VICTORY CARRIERS, INC. v. LAW
Argument of W. Boyd Reeves
Chief Justice Warren E. Burger: Mr. Reeves, you have 13 minutes.
Mr. W. Boyd Reeves: Mr. Chief Justice and may it please the Court.
If I can continue with my argument of yesterday, we submit that there must be a beginning and an ending to the loading and discharging process insofar as the obligation of a vessel's warranty of seaworthiness is concerned.
This is necessary for the guidance of litigants as well as for the law of course.
What started principally as the humanitarian policy by this Court in Sieracki to include those shore-based workers on a vessel, who were performing work, traditionally performed by seamen within the strict and rigid warranty of seaworthiness has now been taken onto the pier and extended to the shore-based worker who is operating exclusive shore-based equipment and as I stated yesterday, in recent case of McNeil has even been carried into the warehouse.
Justice Potter Stewart: The McNeil case was a Fifth Circuit case, was it?
Mr. W. Boyd Reeves: The McNeil case was out of the Eastern District of Pennsylvania.
It was within the past 2-3 months, Your Honor.
Justice Potter Stewart: Is that in your brief?
Mr. W. Boyd Reeves: Yes, in supplemental brief which we filed.
Justice Potter Stewart: Right, thank you.
Justice William J. Brennan: A Federal District Court or Court of Appeals opinion?
Mr. W. Boyd Reeves: It was a District Court opinion sir.
There must be a limit to the extent of the vessel's warranty.
We submit that the limits imposed by the District Court in this case are both realistic and reasonable, that is that loading of cargo insofar as the vessel's warranty is concerned, commences when the vessels tackle becomes a tax to the cargo and that unloading terminates when the cargo is landed on to dock or into a vehicle into which it is being discharged.
This has long been the test of liability as between a ship and shipper, often referred to tackle to tackle.
Such a limitation does no offense to Sieracki or to Peterson or to the Gutierrez's case, because the dockside worker who is actually injured by the ship's own gear, equipment, cargo containers, arch crew, would still remain within the warranty.
The Circuit Court below in this case held that the District Court's limitation of the warranty represented a minority view which defined the loading in an exceedingly narrow and mechanical fashion and chose to align itself with other cases, which define loading and unloading code in a realistic sense rather than hypothetical terms of art.
In so holding, the Court of Appeals below has in effect completely disregarded the basis upon which the seaworthiness doctrine is premised, that is to afford protection to those individuals who are subjected to the rigorous discipline of the sea, going back to Mehnich v. Southern Steamship Company.
Further, the Court below as we are argued yesterday, disregarded the extension of Admiralty Jurisdiction Act.
We would invite the Court's attention to the opinion of Judge Watkins in a recent case from the District Court of Maryland which is Greene (ph) versus Pope & Talbot, we have also cited in our supplemental brief, where after he gives a historical discussion of the seaworthiness doctrine, commence on this Bill Law case in Chagois versus Lykes Brothers and the Ninth Circuit case of Gilbert versus The Hawaiian Legislature and after saying what those cases hold, if I may quote, “this liability without theory ignores the situs of the injury, ignores causation, ignores whether realistically the ship is being loaded or unloaded and ignores the true status of the injured party.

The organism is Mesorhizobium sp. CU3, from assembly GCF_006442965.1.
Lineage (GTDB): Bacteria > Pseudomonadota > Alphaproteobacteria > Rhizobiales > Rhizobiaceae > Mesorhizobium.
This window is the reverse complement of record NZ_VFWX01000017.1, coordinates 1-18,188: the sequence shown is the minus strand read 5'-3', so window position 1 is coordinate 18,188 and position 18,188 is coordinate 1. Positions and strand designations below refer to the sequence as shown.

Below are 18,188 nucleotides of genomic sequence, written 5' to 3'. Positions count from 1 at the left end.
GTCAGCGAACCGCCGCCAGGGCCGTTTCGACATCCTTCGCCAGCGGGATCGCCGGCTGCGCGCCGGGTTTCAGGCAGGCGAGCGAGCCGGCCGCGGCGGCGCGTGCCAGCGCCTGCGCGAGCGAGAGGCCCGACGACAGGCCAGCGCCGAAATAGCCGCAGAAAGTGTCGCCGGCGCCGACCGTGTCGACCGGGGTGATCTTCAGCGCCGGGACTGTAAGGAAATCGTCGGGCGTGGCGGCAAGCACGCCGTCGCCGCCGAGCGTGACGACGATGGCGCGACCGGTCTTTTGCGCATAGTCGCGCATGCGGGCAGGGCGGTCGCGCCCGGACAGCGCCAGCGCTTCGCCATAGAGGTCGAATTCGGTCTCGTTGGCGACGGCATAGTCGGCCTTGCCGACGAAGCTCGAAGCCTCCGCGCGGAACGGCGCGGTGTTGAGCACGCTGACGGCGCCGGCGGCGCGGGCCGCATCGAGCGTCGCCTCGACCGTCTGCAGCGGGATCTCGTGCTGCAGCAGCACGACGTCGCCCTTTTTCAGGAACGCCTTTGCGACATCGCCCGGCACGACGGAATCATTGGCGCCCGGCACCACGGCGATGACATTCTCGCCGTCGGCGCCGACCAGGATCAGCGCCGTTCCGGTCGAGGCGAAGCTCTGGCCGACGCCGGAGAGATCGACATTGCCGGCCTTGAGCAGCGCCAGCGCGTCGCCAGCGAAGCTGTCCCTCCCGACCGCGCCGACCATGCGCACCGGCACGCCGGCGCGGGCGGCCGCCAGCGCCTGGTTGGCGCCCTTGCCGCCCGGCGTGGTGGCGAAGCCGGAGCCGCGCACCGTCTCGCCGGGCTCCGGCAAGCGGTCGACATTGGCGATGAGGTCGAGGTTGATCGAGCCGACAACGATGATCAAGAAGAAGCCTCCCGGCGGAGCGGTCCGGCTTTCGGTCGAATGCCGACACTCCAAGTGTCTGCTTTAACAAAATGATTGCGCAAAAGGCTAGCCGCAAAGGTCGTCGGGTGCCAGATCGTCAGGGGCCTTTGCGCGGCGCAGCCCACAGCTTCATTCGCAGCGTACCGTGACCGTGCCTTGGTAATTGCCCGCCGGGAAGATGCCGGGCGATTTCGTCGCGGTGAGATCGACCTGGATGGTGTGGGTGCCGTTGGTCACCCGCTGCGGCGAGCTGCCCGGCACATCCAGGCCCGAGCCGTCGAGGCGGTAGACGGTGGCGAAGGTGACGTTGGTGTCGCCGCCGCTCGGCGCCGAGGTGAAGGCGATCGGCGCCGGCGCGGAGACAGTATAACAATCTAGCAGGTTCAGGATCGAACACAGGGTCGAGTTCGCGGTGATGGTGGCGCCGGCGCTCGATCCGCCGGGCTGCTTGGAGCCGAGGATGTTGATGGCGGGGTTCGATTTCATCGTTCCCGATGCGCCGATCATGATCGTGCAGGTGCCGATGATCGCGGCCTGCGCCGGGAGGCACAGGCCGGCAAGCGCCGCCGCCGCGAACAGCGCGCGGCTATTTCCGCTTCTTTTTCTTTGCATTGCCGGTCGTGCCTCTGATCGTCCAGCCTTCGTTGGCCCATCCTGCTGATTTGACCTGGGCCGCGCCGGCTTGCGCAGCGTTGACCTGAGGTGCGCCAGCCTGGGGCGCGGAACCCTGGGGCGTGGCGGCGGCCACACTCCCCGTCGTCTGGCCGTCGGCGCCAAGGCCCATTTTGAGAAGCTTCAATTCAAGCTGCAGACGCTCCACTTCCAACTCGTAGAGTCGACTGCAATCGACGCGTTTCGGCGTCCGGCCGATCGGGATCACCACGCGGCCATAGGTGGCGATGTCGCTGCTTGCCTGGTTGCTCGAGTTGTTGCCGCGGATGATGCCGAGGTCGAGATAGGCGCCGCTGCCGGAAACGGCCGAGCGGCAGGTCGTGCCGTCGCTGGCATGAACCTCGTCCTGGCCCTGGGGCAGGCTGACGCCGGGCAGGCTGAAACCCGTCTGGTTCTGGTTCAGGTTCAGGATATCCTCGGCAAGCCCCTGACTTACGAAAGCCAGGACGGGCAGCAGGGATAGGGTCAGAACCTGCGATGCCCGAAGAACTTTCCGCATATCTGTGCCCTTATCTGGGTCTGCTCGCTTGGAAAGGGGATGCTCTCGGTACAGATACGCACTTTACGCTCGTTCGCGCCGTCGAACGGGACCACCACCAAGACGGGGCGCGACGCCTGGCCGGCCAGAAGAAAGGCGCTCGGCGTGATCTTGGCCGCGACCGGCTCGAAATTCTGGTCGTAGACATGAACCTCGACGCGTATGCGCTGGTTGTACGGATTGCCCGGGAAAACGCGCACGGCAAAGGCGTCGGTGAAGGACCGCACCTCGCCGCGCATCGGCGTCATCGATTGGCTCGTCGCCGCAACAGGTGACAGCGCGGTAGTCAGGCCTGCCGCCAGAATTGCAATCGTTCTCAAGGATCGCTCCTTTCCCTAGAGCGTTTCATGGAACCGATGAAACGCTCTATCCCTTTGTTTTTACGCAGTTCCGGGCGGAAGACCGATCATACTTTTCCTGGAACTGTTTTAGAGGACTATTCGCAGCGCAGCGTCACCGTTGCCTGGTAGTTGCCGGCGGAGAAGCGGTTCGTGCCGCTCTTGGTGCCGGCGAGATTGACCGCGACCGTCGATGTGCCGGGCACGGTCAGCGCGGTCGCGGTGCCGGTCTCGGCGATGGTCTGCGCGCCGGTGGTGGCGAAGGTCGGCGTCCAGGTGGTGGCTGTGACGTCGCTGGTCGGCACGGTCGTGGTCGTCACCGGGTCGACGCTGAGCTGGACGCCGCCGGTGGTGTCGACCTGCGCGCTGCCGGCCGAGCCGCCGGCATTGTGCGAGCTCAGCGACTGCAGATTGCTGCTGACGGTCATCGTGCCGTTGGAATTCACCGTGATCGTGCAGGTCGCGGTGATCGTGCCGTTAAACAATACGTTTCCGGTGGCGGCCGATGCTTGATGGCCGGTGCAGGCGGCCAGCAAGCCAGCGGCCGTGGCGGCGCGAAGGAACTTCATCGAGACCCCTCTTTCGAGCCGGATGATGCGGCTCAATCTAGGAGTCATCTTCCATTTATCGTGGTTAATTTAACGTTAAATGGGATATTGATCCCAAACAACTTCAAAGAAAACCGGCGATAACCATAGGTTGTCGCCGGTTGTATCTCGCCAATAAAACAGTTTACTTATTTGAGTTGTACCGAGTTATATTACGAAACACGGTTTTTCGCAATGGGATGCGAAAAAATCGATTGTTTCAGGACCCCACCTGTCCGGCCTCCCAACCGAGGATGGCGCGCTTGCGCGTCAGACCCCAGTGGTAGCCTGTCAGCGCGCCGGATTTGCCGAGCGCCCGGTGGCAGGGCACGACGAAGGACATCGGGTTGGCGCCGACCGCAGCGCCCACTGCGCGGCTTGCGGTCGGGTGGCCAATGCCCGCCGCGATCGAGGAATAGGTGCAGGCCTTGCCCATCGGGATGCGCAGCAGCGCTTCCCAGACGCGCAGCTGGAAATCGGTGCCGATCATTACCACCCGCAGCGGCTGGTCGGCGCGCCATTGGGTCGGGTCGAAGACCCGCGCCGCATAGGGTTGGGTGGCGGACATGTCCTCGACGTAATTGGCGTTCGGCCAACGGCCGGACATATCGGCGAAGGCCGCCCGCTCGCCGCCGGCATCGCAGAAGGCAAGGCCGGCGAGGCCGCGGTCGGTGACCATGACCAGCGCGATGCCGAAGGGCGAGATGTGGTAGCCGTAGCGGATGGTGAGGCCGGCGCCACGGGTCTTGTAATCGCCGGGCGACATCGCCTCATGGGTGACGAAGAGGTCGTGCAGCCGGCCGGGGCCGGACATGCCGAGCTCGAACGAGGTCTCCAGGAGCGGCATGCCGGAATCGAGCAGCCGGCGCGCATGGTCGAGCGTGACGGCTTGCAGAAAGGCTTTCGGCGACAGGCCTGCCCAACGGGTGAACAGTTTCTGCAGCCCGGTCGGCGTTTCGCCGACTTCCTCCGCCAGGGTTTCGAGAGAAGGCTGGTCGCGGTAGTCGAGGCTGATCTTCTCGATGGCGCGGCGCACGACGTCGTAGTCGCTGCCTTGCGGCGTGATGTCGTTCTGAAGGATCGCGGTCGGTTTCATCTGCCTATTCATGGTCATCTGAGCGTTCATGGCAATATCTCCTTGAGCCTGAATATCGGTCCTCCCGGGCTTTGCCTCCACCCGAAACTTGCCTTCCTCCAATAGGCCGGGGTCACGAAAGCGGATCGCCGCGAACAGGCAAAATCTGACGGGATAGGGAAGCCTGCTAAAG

Now, last term in the case of Usner v. Luckenbach Overseas Corporation, this Court held that it would be erroneous when no condition of unseaworthiness existed to hold the ship on a liable for third party single and wholly unforeseeable act of negligence.
We submit that similar logic and reasoning suggest to conclusion that a shipowner and his vessel should not be held liable for an accident which occurs solely on the dock as a result of exclusively shore-based defective equipment, which is being used for the purpose of moving or shifting cargo on the dock and over which the vessel has no control.
The justification for the imposition of the unseaworthiness doctrine with its rigid standard is absent under the facts of this case.
As I stated yesterday, unless the law under the facts of this case was not subject to the perils and hazards of a sea nor was his lift machine that he was operating in appurtenance of this vessel, we are not suggesting a reversal of Gutierrez case because there there was actual vessel involvement in that dockside injury.
We do urge that a limitation be placed on the extension of the seaworthiness warranty by limiting the principles which are set forth in Gutierrez to those instances where the vessel itself, its own gears, own equipment, has caused the shore-side injury, rather than shore-based equipment over which the vessel has absolutely no control.
Before I sit down I would like to say I understand that probably it was Friday, the American Trial Lawyers Association has filed the motion for an amicus curiae brief in this case, I have not seen it, I am not in a position to make any response to it.
I do not know what the Court's action would be on it, but we would respectfully submit that the Fifth Circuit has gone beyond the holdings of this Court in extending the warranty of seaworthiness out on to the dock to this shore based equipment that if limitations and guidelines are not placed, we believe that the hypothetical situations which the Court expressed in Gutierrez which the court below says, we do not reach this particular type of situation, however, it does leave the door open by saying we will reach that case when it comes before us.